Published on 31 July, 2014
Highlighting China’s Video Surveillance Giants, this is the second in a series of articles on the growing international presence of China’s top three video surveillance/CCTV companies. Check out articles on Hikvision and Uniview, which are also part of the series.
Dahua Technology Co., Ltd. is a Chinese video company with roughly 75 percent of its revenue coming from the huge domestic Chinese market. The rest reflects Dahua’s growing international presence in the video surveillance/CCTV market. Dahua's technology breakdown for overseas in 2014 is about 20 percent analogue, 50 percent IP, and 30 percent HDCVI, which is a new higher-definition analogue system catching on especially in the Southeast Asia and Latin American markets.
Dahua standard for HD video transmission: HDCVI
Developed in-house by Dahua, HDCVI (High Definition Composite Video Interface) is a standard for HD video transmission over coaxial cable that allows long-distance HD transmission at a lower cost. The technology can render either 1080p or 720p formats to provide megapixel and uncompressed image quality.
Dahua introduced the concept of HDCVI about two years ago, and the first products shipped last September (2013). The newer technology, which provides HD quality using existing UTP cabling, is also catching on in Europe, especially Germany, Spain and Italy, where HDCVI provides an easy way to upgrade from standard definition (SD) to high definition (HD) using existing infrastructure. Dahua’s HDCVI fibre transceivers, matrixes and converters enable the technology to leverage fibre optic cabling to transmit signals in large-scale and longer distance scenarios. HDCVI has been embraced by the HDcctv Alliance, a non-profit, global consortium that develops and promotes HDcctv standards.
HDCVI has been proven reliable and workable and Dahua has completed several HDCVI projects around the world
Tim Shen, marketing director, Overseas Business Center, Dahua Technology, says that testing has confirmed the good HD performance and image quality of HDCVI, which provides the benefits of HD but is more affordable than IP solutions. Although the market share is low, HDCVI is growing, says Shen. The industry has definitely noticed the new HD alternative, which Dahua has been promoting for five to seven months as an available, affordable solution for analogue HD. “We are showing the options and solutions to the market. Meanwhile, we hold an open attitude to manufacturers to use HDCVI technology,” says Shen.
In general, HDCVI's ease of installation makes it preferred in regions of the world that have a less-skilled base of installers, says Shen. The technology also lends itself to small and medium sized applications, especially if the video system does not need to integrate with other systems. It's an easy install in the casino and banking markets, for example. HDCVI has been proven reliable and workable and Dahua has completed several HDCVI projects around the world. Dahua has shipped "more than 1.5 million" HDCVI units to date, says Shen. “We have a clear roadmap of HDCVI and believe the technology will have greater acceptance in the world,” says Shen.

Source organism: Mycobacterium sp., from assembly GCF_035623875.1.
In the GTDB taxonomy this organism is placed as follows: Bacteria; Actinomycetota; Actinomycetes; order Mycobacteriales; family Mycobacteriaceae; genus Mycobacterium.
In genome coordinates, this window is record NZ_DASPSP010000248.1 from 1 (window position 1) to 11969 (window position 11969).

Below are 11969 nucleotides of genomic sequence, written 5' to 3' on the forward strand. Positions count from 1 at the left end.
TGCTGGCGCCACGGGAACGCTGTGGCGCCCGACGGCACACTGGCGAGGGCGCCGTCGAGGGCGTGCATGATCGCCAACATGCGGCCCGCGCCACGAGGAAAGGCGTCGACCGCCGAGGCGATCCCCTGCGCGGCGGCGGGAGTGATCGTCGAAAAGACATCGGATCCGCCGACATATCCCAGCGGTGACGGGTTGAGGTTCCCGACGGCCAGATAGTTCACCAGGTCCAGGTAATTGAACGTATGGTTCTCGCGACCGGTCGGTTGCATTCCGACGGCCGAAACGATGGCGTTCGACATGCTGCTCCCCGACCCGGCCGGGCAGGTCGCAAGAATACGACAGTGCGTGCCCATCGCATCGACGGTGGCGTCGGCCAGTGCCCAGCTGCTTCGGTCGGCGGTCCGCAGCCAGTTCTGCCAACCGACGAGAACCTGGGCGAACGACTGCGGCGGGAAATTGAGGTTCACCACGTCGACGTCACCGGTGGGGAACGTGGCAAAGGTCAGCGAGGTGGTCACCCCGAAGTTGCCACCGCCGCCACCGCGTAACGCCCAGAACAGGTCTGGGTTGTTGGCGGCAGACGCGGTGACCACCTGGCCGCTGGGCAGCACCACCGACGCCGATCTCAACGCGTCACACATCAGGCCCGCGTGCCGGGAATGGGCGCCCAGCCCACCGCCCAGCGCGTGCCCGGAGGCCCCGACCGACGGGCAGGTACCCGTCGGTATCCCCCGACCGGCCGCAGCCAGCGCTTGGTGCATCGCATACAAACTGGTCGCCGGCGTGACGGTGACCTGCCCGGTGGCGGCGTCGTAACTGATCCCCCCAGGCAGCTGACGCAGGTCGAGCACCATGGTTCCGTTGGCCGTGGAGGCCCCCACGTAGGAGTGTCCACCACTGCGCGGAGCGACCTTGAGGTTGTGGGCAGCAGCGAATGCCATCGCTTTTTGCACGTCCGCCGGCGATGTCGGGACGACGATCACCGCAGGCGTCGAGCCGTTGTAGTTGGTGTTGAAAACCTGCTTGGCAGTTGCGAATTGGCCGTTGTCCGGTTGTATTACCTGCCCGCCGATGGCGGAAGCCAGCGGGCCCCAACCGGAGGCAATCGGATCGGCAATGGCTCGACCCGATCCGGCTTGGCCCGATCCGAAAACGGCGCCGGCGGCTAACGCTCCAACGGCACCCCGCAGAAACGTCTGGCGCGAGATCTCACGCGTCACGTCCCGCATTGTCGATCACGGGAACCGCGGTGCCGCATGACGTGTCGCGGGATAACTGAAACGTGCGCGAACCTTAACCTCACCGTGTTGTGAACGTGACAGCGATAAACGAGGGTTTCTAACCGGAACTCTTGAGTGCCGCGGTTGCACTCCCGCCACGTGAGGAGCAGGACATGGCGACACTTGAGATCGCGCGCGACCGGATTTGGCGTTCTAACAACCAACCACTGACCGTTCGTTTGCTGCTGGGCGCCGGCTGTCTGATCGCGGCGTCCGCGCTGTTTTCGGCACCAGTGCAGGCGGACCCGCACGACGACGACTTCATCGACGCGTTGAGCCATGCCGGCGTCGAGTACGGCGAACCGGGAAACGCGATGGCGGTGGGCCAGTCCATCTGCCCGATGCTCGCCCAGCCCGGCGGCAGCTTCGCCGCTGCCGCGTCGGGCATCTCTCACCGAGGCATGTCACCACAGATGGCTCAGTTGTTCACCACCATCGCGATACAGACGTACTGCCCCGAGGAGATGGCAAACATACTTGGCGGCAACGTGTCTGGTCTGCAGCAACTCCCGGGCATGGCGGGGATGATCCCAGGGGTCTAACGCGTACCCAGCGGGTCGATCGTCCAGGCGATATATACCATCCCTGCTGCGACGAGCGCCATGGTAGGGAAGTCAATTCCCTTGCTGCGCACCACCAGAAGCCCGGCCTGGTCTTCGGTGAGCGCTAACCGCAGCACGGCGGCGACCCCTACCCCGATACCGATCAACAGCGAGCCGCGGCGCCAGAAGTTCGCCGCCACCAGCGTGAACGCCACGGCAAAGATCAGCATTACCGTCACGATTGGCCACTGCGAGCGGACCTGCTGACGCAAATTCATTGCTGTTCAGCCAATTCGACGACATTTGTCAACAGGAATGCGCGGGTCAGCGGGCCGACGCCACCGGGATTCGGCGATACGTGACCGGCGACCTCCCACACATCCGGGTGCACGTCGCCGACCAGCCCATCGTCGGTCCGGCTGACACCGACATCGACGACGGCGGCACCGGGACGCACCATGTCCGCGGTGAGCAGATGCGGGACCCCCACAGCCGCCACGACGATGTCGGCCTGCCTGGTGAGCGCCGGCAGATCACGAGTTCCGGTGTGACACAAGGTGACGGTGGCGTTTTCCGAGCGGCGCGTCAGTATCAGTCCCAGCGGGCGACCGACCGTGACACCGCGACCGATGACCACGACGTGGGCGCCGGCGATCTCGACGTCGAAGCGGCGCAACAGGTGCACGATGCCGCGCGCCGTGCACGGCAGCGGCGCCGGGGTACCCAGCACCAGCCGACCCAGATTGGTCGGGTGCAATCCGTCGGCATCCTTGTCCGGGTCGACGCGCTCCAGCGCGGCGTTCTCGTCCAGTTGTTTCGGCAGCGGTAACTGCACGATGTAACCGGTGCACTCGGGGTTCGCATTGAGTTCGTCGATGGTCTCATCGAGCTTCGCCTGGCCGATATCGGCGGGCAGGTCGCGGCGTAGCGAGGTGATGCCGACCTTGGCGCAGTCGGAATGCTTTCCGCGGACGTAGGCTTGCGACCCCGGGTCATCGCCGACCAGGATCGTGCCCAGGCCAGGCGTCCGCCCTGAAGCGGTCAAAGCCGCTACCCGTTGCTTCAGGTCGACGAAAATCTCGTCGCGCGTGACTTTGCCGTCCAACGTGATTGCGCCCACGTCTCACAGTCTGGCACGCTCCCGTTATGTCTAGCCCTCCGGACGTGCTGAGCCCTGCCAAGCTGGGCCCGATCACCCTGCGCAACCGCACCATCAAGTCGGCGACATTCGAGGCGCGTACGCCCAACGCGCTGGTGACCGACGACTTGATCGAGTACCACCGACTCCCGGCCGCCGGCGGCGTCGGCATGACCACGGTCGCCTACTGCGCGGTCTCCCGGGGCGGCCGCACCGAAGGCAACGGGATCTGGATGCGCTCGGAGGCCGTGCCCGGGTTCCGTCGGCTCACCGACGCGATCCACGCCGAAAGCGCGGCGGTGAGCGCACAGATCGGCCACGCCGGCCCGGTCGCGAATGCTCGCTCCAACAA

Promoting IP surveillance and 4K camera technology
On the IP side, Dahua has been involved in many large citywide projects. Dahua is also among the leaders in emergence of new 4K camera technology in the IP market, and is shipping its first 4K units in August (2014). Incorporating 4K into HDCVI is also in the supplier’s technology roadmap. Highlighting the company’s investment in new technologies, Dahua has over 3,000 research and development (R&D) engineers working at its headquarters. The company’s development of HDCVI reflects its commitment to technology leadership.
The latest IHS Research market share report places Dahua as number two in the global market, right behind Hikvision, another giant Chinese manufacturer, and ahead of perpetual industry leader Axis. In all, Dahua sells video equipment into 140 countries.
The latest IHS Research market share report places Dahua as number two in the global market, right behind Hikvision
Shen rejects any talk in the market about Chinese cameras having lower quality. “If we were low quality or offered bad service, why would people buy?” he asks. Shen says Dahua and the other top Chinese camera manufacturers are working to overcome the lower-quality stereotype of Chinese products. “We are the exception,” he says. “Many of manufacturers are improving a lot.”
Dahua has increased its presence at global trade shows, with large exhibits at ISC West 2014 in Las Vegas and IFSEC in London. Shen says the company attended IFSEC because of the large number of European customers visiting the show. Dahua’s higher profile is intended to reflect the Chinese manufacturer’s commitment to support either its OEM or channel partners and to provide better service.
Dahua plans to set up a support office in the United States to sustain sales through its OEM/distribution agreements. The facility will include stepped up technical support and a delivery warehouse, says Shen, and it will also support sales of Dahua-branded products in Canada.